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Banks cut crypto ties amid regulatory scrutiny

cryptonews court session blurry figures judge dark tones sixties retro futuristic 1

cryptonews court session blurry figures judge dark tones sixties retro futuristic 1

U.S. lenders are distancing themselves from crypto companies in the wake of increased scrutiny of the industry by regulatory agencies in the country.

These measures could force more crypto businesses to move offshore to jurisdictions with friendlier cryptocurrency regulations.

Unbanking crypto

Crypto firms in the U.S. are in danger of becoming largely unbanked. This is amid the growing trend of U.S. lenders refusing to offer services to such companies. This refusal of service comes as a fallout of the FTX collapse which has seen a greater scrutiny on the industry in recent times.

U.S. banks were beginning to warm up to crypto. Several lenders already offered custody services and others were making plans to enable crypto trading for their customers.

Now, it appears that such gains for the industry may be facing significant headwinds. Banking regulators have warned banks about their concerns regarding the crypto industry.

Lenders like New York’s Metropolitan Commercial Bank and Signature Bank have recently cut ties with crypto customers including exchange giant Binance. These actions have further reduced access to payment onramps and offramps for crypto firms which are necessary for these companies to do business.

Banks cutting ties with crypto companies in the U.S. has also come amid an upturn in regulatory enforcement actions against industry players. The Securities and Exchange Commission (SEC) has gone on the offensive against several crypto businesses since the start of the year.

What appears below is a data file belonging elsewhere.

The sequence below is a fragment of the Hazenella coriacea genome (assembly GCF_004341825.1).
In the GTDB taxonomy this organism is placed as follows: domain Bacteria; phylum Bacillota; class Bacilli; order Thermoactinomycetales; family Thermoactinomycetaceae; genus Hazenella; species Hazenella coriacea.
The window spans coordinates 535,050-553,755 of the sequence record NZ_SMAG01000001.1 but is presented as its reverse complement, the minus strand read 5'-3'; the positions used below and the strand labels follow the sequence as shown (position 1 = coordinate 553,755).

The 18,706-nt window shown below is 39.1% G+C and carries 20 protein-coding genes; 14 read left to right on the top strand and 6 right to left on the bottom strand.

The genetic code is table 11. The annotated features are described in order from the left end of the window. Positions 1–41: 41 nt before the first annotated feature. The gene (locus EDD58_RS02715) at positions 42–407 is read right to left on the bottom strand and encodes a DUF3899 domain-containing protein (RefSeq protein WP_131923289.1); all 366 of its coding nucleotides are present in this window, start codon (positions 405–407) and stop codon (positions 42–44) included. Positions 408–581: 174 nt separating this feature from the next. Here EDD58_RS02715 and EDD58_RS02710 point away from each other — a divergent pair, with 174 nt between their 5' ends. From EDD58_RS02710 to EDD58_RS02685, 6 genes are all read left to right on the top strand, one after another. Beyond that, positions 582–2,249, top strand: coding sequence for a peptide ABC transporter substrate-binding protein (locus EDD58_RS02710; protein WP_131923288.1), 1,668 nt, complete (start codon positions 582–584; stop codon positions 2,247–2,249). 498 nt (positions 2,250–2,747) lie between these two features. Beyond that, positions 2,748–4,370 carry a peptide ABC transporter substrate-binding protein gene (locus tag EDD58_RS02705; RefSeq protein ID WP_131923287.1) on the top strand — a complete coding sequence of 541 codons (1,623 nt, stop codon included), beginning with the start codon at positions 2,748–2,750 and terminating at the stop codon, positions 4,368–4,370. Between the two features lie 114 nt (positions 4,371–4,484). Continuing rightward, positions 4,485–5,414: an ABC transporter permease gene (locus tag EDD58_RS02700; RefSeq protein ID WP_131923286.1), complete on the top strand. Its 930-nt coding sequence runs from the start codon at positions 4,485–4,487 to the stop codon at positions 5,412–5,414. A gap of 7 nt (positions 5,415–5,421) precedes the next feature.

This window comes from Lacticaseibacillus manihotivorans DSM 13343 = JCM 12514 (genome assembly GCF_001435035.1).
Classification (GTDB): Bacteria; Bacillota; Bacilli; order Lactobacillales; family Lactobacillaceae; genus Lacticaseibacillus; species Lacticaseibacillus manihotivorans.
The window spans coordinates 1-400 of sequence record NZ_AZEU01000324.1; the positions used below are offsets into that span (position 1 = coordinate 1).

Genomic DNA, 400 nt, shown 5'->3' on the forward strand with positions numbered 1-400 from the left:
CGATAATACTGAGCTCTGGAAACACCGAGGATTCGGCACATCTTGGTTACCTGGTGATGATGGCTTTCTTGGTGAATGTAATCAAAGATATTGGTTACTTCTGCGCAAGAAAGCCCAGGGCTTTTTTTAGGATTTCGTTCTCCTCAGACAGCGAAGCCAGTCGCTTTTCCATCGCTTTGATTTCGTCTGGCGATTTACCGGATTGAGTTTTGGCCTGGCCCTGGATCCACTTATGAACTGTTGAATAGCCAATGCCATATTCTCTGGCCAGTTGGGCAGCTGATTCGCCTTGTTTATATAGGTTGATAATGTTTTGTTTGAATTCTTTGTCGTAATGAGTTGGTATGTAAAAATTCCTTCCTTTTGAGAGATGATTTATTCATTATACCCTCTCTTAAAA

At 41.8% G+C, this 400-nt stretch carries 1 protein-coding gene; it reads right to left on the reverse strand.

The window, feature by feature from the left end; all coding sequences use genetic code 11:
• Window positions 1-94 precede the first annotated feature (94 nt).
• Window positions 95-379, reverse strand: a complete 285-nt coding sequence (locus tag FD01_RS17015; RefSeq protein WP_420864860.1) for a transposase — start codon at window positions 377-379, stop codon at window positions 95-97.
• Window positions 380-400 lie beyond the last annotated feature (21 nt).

The enforcement actions covered market segments like staking and stablecoins. There are even concerns that the SEC’s actions are part of a broad-based effort to squeeze the U.S. crypto ecosystem.

Moving away from USD-backed trading

U.S. crypto firms may need to seek out friendlier jurisdictions in the wake of being unbanked in the U.S. However, their migration overseas might not be the only change caused by this trend. Indeed, exchanges might have to prioritize other fiat currencies as backing for crypto trades. 

The U.S. dollar dominates crypto trade.

Tether, the largest stablecoin in the industry, has most of its value denominated against the dollar. Sustained regulatory pressure from U.S. regulators may see crypto participants begin to favor trades being denominated in other currencies.

Some crypto personalities have faulted the position taken by U.S. regulators. The emerging consensus is that such actions will dampen the country’s role in the emerging industry.

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